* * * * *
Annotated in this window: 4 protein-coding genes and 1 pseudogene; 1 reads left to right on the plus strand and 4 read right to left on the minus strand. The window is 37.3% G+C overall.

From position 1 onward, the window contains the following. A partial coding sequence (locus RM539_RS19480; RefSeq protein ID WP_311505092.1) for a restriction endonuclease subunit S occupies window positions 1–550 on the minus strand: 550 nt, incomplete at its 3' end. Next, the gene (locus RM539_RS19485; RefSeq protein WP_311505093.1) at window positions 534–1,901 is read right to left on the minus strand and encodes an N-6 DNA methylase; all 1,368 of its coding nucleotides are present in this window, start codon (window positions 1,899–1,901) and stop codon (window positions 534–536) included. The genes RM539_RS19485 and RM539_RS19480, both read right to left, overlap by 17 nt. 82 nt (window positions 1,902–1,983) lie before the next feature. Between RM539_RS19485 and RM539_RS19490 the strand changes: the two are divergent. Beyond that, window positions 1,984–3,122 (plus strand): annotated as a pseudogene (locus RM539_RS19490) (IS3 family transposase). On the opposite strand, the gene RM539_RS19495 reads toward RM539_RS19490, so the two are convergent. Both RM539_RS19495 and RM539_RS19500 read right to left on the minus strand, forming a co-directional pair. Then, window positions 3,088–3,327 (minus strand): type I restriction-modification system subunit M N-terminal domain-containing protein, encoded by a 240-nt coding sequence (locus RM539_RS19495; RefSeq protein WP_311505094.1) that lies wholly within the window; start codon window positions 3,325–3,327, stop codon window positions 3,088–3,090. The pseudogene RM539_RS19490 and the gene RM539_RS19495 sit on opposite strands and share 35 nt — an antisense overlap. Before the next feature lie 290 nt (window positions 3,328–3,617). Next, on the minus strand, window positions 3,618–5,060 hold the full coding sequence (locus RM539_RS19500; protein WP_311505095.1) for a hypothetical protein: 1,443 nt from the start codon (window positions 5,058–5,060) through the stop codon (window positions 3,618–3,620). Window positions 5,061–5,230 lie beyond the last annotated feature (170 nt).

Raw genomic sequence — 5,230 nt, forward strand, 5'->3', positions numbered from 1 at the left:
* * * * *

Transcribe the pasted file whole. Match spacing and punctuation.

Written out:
Annotated in this window: 4 protein-coding genes and 1 pseudogene; 1 reads left to right on the plus strand and 4 read right to left on the minus strand. The window is 37.3% G+C overall.

From position 1 onward, the window contains the following. A partial coding sequence (locus RM539_RS19480; RefSeq protein ID WP_311505092.1) for a restriction endonuclease subunit S occupies window positions 1–550 on the minus strand: 550 nt, incomplete at its 3' end. Next, the gene (locus RM539_RS19485; RefSeq protein WP_311505093.1) at window positions 534–1,901 is read right to left on the minus strand and encodes an N-6 DNA methylase; all 1,368 of its coding nucleotides are present in this window, start codon (window positions 1,899–1,901) and stop codon (window positions 534–536) included. The genes RM539_RS19485 and RM539_RS19480, both read right to left, overlap by 17 nt. 82 nt (window positions 1,902–1,983) lie before the next feature. Between RM539_RS19485 and RM539_RS19490 the strand changes: the two are divergent. Beyond that, window positions 1,984–3,122 (plus strand): annotated as a pseudogene (locus RM539_RS19490) (IS3 family transposase). On the opposite strand, the gene RM539_RS19495 reads toward RM539_RS19490, so the two are convergent. Both RM539_RS19495 and RM539_RS19500 read right to left on the minus strand, forming a co-directional pair. Then, window positions 3,088–3,327 (minus strand): type I restriction-modification system subunit M N-terminal domain-containing protein, encoded by a 240-nt coding sequence (locus RM539_RS19495; RefSeq protein WP_311505094.1) that lies wholly within the window; start codon window positions 3,325–3,327, stop codon window positions 3,088–3,090. The pseudogene RM539_RS19490 and the gene RM539_RS19495 sit on opposite strands and share 35 nt — an antisense overlap. Before the next feature lie 290 nt (window positions 3,328–3,617). Next, on the minus strand, window positions 3,618–5,060 hold the full coding sequence (locus RM539_RS19500; protein WP_311505095.1) for a hypothetical protein: 1,443 nt from the start codon (window positions 5,058–5,060) through the stop codon (window positions 3,618–3,620). Window positions 5,061–5,230 lie beyond the last annotated feature (170 nt).

Raw genomic sequence — 5,230 nt, forward strand, 5'->3', positions numbered from 1 at the left: